CODART, Dutch and Flemish art in museums worldwide

J. Paul Getty Museum

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The J. Paul Getty Museum collections capture the vibrant artistic achievements of the Low Countries in a wide range of media.  Its holdings were formed initially by J. Paul Getty (1892–1976), who enthusiastically collected paintings by Rembrandt and Rubens, and were considerably augmented after 1982 through acquisitions and gifts. The Department of Manuscripts, established in 1983 with the Ludwig collection, holds the finest collection of Flemish manuscripts in the United States, featuring masterworks of both religious and secular illumination by the likes of Marmion, the Master of James IV of Scotland, Bening, and Van Lathem, among others. Dutch and Flemish drawings from the sixteenth to the eighteenth centuries are a small, but esteemed part of the Getty’s collection. The eleven drawings by Rembrandt and nine by Rubens give our collection great depth and variety. Remarkable bronzes by Tetrode and De Vries, along with late-medieval Renaissance stained glass, are among the highlights of the Sculpture and Decorative Arts display. Early Netherlandish, Flemish and Dutch paintings form a noteworthy quadrant of the paintings collection, distinguished by important individual works, such as Dieric Bouts’s Annunciation (1450-55), as well as its strength in paintings by Rubens, Van Dyck, Steen, Ruisdael, and particularly paintings from Rembrandt’s early career (ca. 1628-1634).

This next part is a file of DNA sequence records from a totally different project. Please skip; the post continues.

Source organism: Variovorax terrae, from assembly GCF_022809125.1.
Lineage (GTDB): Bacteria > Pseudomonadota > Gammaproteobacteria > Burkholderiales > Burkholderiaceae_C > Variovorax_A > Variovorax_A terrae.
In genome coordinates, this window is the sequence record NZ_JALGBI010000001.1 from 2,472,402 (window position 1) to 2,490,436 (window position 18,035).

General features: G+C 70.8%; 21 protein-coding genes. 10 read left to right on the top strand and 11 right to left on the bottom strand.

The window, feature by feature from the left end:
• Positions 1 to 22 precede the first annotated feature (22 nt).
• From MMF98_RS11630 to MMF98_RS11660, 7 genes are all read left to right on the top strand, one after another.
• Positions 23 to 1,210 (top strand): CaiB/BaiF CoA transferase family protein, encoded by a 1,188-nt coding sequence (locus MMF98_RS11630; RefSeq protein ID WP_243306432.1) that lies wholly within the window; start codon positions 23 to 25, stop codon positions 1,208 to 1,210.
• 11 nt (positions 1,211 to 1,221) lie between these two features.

Anne Woollett, Curator  (January 2020)

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